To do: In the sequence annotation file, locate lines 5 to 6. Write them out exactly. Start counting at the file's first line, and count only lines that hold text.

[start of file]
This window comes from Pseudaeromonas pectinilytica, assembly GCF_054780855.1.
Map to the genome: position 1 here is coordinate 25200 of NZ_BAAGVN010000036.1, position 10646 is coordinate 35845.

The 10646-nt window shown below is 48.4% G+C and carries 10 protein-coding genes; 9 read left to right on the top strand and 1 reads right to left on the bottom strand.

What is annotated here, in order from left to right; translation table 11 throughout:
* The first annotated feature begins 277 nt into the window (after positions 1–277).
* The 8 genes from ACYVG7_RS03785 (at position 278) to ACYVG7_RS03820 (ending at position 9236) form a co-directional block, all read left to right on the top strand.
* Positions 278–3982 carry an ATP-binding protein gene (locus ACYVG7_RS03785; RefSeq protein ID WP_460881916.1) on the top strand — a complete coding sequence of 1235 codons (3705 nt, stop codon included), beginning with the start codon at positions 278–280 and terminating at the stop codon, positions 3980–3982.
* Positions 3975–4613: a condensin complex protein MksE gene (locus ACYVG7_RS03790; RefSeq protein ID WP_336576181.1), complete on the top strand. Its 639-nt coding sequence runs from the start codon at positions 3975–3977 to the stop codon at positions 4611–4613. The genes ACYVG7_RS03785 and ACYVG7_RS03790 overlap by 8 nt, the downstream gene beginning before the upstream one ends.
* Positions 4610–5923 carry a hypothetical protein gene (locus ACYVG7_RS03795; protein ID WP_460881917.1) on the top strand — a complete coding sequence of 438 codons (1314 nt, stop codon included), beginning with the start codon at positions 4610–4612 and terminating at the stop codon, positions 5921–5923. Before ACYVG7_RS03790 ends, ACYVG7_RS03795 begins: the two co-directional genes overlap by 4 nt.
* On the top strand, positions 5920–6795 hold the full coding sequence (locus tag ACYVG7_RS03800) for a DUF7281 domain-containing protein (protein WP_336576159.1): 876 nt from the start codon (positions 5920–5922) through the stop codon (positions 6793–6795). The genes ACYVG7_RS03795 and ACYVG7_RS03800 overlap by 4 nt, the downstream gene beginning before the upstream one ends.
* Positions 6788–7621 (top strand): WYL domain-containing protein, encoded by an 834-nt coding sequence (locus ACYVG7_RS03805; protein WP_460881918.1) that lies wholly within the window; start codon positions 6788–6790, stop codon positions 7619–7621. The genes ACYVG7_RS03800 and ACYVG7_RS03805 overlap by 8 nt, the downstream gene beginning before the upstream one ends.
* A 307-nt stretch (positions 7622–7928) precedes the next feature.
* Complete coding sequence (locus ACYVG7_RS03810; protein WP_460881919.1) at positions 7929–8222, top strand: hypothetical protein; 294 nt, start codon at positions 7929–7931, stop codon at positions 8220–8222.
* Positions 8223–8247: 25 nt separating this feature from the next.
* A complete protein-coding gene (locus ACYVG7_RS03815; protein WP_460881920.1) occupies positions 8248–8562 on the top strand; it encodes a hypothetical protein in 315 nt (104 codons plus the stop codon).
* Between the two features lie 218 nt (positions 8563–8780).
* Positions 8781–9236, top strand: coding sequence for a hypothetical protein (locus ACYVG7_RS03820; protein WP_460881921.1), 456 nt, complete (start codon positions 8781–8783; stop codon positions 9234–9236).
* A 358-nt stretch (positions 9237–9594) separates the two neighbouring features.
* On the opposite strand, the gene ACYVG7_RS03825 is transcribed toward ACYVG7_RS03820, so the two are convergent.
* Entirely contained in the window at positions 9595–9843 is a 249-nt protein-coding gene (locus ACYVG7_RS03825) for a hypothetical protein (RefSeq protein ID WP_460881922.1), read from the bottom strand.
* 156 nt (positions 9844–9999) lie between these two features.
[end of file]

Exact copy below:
* The first annotated feature begins 277 nt into the window (after positions 1–277).
* The 8 genes from ACYVG7_RS03785 (at position 278) to ACYVG7_RS03820 (ending at position 9236) form a co-directional block, all read left to right on the top strand.